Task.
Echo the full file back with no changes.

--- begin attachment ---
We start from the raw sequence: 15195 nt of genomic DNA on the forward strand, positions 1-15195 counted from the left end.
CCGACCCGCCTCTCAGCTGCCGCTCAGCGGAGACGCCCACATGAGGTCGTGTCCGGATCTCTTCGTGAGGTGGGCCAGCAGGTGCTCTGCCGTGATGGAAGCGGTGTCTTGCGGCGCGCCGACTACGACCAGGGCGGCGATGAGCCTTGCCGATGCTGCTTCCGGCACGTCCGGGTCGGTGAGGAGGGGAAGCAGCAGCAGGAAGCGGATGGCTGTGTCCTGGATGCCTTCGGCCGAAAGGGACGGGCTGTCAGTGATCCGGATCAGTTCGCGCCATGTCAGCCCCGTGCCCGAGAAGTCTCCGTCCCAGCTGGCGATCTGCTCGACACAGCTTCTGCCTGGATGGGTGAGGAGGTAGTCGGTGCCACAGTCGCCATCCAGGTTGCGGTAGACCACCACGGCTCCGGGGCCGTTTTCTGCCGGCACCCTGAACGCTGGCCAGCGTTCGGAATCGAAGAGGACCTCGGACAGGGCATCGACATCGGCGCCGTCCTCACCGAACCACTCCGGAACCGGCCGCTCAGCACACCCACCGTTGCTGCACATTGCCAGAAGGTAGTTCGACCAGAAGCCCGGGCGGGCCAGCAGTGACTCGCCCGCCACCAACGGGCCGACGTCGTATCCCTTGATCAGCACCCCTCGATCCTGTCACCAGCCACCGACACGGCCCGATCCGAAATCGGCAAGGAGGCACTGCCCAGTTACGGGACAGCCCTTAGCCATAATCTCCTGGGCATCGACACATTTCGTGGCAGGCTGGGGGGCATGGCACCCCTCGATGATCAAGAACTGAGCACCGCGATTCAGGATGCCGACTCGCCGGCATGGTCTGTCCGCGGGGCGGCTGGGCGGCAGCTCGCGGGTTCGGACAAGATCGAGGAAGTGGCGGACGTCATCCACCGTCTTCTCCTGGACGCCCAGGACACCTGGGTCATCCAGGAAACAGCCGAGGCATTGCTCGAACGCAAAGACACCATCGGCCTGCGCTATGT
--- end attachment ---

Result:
We start from the raw sequence: 15195 nt of genomic DNA on the forward strand, positions 1-15195 counted from the left end.
CCGACCCGCCTCTCAGCTGCCGCTCAGCGGAGACGCCCACATGAGGTCGTGTCCGGATCTCTTCGTGAGGTGGGCCAGCAGGTGCTCTGCCGTGATGGAAGCGGTGTCTTGCGGCGCGCCGACTACGACCAGGGCGGCGATGAGCCTTGCCGATGCTGCTTCCGGCACGTCCGGGTCGGTGAGGAGGGGAAGCAGCAGCAGGAAGCGGATGGCTGTGTCCTGGATGCCTTCGGCCGAAAGGGACGGGCTGTCAGTGATCCGGATCAGTTCGCGCCATGTCAGCCCCGTGCCCGAGAAGTCTCCGTCCCAGCTGGCGATCTGCTCGACACAGCTTCTGCCTGGATGGGTGAGGAGGTAGTCGGTGCCACAGTCGCCATCCAGGTTGCGGTAGACCACCACGGCTCCGGGGCCGTTTTCTGCCGGCACCCTGAACGCTGGCCAGCGTTCGGAATCGAAGAGGACCTCGGACAGGGCATCGACATCGGCGCCGTCCTCACCGAACCACTCCGGAACCGGCCGCTCAGCACACCCACCGTTGCTGCACATTGCCAGAAGGTAGTTCGACCAGAAGCCCGGGCGGGCCAGCAGTGACTCGCCCGCCACCAACGGGCCGACGTCGTATCCCTTGATCAGCACCCCTCGATCCTGTCACCAGCCACCGACACGGCCCGATCCGAAATCGGCAAGGAGGCACTGCCCAGTTACGGGACAGCCCTTAGCCATAATCTCCTGGGCATCGACACATTTCGTGGCAGGCTGGGGGGCATGGCACCCCTCGATGATCAAGAACTGAGCACCGCGATTCAGGATGCCGACTCGCCGGCATGGTCTGTCCGCGGGGCGGCTGGGCGGCAGCTCGCGGGTTCGGACAAGATCGAGGAAGTGGCGGACGTCATCCACCGTCTTCTCCTGGACGCCCAGGACACCTGGGTCATCCAGGAAACAGCCGAGGCATTGCTCGAACGCAAAGACACCATCGGCCTGCGCTATGT